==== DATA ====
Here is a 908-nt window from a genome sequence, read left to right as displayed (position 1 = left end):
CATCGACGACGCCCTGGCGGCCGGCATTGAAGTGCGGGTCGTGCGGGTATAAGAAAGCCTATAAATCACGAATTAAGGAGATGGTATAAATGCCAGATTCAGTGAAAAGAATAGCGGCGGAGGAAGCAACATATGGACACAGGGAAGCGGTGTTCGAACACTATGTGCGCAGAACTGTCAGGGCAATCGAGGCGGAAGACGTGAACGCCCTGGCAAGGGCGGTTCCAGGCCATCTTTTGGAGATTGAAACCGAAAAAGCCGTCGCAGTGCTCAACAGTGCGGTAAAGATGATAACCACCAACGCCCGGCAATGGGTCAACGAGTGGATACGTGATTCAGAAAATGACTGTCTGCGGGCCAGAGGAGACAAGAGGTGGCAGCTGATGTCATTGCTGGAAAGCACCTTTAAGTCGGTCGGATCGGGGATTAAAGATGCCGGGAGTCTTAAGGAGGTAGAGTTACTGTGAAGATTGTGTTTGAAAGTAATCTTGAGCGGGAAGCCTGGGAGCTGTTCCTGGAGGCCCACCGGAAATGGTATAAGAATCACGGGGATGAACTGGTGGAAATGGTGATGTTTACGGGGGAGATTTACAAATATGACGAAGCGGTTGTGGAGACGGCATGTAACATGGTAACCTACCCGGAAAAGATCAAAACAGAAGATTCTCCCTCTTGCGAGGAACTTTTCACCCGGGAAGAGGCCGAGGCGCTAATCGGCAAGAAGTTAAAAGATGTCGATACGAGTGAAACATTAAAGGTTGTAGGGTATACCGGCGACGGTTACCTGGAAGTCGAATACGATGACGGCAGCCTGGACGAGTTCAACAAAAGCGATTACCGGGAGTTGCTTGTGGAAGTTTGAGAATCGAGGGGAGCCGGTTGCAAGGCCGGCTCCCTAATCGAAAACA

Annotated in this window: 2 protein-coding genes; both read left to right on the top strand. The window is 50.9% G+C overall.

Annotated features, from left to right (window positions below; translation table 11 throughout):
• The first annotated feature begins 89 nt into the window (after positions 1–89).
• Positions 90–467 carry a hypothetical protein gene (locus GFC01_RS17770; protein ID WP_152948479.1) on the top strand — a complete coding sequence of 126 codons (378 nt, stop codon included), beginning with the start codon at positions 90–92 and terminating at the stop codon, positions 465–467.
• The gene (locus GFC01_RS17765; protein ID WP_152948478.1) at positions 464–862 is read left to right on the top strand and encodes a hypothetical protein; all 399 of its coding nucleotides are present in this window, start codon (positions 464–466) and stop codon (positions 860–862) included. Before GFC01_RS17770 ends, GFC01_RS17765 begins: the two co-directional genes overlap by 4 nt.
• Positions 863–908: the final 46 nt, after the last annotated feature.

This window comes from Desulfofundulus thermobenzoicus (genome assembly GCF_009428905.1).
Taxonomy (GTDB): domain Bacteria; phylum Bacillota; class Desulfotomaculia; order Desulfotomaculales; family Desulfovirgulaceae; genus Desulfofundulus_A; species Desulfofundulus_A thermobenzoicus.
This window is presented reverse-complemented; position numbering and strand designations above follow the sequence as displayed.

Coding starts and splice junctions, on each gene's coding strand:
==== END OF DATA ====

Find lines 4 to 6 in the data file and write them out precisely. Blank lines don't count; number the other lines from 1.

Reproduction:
Annotated features, from left to right (window positions below; translation table 11 throughout):
• The first annotated feature begins 89 nt into the window (after positions 1–89).
• Positions 90–467 carry a hypothetical protein gene (locus GFC01_RS17770; protein ID WP_152948479.1) on the top strand — a complete coding sequence of 126 codons (378 nt, stop codon included), beginning with the start codon at positions 90–92 and terminating at the stop codon, positions 465–467.